# What distribution to use for left-skewed data in generalized linear mixed models (for use with structural equation modelling)?

I'm trying to run a GLMM with a response variable that is left-skewed. Eventually this model will form part of a piecewise structural equation model (using piecewiseSEM).

I have data from 480 plots, and the response variable is the cover of grass (cover) assessed using Braun-Blanquet cover scores ranging between 0-6 (i.e. 0 = 0% cover, 1 = <1% cover, 2 = 1-6% cover, ...., 6 = 75-100% cover). Even though it's technically ordinal categorical data, piecewiseSEM tutorials suggest treating this type of data as a continuous variable treating the categories as numbers, because piecewiseSEM can't include categorical data (find the tutorial here).

My two response variables are binary variables relating to whether a sheltering treatment was applied (Shelter.binary 0=no, 1=yes) and whether a fertiliser treatment was applied (Fert.binary 0=no, 1=yes). I'm using binary variables instead of factors with two levels, because piecewiseSEM can't deal with factors. The plots are also arranged in blocks, so I want to include the block number as a random factor.

This is the type of model I would like to run (I'm currently experimenting with the lme4 package):

model = glmer(cover ~ Shelter.binary + Fert.binary +
(1|Block),data=d1)


This is a histogram of the cover variable, it is highly left-skewed: My questions are:

• Is there a type of distribution I can specify in the model that is appropriate for left-skewed data?
• I've tried transforming the data so I can use a Gaussian distribution, but the distribution remains quite skewed (I've tried using cube, square, log(max(x+1) - x), 1/(max(x+1) - x)). Maybe there is something I haven't tried?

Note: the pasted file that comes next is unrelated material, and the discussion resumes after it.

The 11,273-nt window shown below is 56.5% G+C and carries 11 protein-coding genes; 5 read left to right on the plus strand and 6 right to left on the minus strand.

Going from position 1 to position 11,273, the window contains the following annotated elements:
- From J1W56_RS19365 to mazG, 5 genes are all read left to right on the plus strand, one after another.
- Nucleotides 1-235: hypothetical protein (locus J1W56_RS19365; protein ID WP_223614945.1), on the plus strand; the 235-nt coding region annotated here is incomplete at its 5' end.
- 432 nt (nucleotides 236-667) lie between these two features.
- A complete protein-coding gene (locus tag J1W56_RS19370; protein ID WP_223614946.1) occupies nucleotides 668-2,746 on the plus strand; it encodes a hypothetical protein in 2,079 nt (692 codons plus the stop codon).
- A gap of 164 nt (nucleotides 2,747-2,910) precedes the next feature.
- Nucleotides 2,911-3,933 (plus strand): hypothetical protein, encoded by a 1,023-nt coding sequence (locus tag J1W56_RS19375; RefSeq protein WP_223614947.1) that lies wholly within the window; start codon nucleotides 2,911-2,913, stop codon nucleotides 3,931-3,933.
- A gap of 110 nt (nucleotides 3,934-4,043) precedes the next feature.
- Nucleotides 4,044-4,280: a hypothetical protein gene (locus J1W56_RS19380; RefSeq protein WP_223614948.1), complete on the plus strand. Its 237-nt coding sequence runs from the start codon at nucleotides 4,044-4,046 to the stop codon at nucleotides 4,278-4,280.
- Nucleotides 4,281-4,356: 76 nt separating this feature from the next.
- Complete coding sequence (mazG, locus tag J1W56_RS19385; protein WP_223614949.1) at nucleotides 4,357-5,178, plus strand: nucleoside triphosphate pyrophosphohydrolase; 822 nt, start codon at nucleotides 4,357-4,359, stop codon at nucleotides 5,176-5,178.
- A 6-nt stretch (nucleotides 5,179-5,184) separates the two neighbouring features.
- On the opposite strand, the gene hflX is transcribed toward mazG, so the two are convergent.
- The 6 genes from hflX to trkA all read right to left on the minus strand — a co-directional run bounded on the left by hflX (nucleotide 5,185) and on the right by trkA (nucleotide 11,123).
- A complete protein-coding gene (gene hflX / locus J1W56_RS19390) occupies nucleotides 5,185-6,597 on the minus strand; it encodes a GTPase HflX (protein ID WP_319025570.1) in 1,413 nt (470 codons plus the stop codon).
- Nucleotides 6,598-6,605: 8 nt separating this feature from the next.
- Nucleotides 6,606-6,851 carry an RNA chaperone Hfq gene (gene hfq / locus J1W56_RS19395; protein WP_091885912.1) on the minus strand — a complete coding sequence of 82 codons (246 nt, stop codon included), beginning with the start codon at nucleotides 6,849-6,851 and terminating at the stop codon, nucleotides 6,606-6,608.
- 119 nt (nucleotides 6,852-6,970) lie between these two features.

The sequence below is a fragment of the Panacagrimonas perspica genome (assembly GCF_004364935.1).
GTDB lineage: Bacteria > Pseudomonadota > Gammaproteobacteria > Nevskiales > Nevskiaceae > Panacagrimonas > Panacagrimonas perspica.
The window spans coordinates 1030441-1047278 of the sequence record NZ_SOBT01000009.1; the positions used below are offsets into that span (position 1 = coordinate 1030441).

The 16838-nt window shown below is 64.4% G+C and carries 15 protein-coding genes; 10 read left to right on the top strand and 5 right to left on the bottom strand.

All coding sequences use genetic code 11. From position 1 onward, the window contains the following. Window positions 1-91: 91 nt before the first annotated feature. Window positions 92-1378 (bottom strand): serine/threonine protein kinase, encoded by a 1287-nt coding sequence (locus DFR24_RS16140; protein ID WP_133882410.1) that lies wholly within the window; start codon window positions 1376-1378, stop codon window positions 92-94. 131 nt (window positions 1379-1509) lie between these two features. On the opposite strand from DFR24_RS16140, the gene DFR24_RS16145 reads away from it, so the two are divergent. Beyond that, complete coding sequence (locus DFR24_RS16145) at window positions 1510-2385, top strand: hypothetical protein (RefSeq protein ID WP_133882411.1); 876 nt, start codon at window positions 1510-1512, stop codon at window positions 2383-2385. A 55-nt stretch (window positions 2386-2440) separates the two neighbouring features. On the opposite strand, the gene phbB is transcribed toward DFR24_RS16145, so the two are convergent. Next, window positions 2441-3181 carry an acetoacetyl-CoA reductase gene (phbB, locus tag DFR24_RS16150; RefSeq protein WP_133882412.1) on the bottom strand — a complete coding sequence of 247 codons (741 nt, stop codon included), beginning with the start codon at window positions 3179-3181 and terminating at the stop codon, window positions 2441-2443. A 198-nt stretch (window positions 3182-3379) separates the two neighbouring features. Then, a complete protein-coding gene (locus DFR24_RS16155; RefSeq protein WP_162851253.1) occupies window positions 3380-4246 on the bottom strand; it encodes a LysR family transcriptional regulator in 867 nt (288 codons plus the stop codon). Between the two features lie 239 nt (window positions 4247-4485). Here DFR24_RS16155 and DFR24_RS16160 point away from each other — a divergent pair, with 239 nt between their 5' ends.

• My reading suggests that Beta regression can be used for left-skewed data when values are within a standard unit interval (typically 0-1). Although my data is not between 0 and 1, it is still within a set range (i.e. scores can't be below 0 or above 6). Might Beta regression be appropriate?
• If Beta regression is appropriate, how might I implement this in R suitable for piecewiseSEM? I've tried using the code from this page, https://drizopoulos.github.io/GLMMadaptive/articles/Custom_Models.html, but piecewiseSEM is not recognizing the model. Would the lme4 package have a way of implementing this distribution (or something else appropriate) that might be recognized by piecewiseSEM?

I'm finding it difficult to get my head around all the GLMM options, so any suggestions and explanations would be greatly appreciated.

• In regression analysis, the distribution of your data doesn't matter (except for some fundamental properties, e.g., that it can't be negative). What is important is the distribution of the residuals. – Roland Oct 20 at 5:38
• @LvG Looking at the marginal distribution of the response is of little use since the distributional assumption isn't about that. Rather the assumptions for a glm relate to the conditional distribution of the response. However, your response appears to an interval-censored version of a continuous proportion, perhaps suggesting a censored version of a beta regression. – Glen_b Oct 20 at 6:15
• You could also - presuming you're willing to throw away all the information in the censoring boundaries - do an ordinal regression – Glen_b Oct 20 at 8:11
• Thanks @Roland, the distribution of the residuals seems fine, so perhaps my model is ok as it is. Thanks for the suggestions Glen_b, I'm not sure beta regression is going to work for piecewiseSEM, although maybe ordinal regression would be an option. – LvG Oct 20 at 20:50